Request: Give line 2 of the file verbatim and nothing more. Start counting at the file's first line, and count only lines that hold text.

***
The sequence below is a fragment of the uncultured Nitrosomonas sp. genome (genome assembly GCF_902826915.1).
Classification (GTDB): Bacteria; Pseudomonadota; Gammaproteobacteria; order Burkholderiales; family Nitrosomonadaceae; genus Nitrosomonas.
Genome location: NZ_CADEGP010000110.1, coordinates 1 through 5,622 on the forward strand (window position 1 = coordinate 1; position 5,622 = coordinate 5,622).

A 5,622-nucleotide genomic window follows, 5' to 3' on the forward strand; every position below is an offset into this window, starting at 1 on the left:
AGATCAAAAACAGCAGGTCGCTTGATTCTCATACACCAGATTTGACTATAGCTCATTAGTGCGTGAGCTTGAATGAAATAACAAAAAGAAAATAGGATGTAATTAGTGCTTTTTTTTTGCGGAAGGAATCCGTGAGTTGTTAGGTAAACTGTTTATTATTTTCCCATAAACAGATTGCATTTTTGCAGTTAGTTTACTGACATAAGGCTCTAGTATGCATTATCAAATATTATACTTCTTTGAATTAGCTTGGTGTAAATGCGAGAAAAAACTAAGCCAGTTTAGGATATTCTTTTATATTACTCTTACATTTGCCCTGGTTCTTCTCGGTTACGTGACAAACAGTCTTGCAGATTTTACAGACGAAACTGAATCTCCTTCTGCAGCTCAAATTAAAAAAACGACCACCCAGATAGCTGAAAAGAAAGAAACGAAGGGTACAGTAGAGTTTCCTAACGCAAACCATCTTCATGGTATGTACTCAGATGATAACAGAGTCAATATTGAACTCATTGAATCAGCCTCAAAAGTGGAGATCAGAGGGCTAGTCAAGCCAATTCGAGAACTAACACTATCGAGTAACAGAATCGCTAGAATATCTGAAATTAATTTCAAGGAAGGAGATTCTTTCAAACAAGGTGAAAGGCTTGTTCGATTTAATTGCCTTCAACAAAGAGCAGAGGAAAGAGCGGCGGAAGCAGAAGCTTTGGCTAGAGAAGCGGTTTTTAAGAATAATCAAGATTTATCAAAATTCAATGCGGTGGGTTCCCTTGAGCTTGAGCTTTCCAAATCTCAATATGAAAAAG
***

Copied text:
Classification (GTDB): Bacteria; Pseudomonadota; Gammaproteobacteria; order Burkholderiales; family Nitrosomonadaceae; genus Nitrosomonas.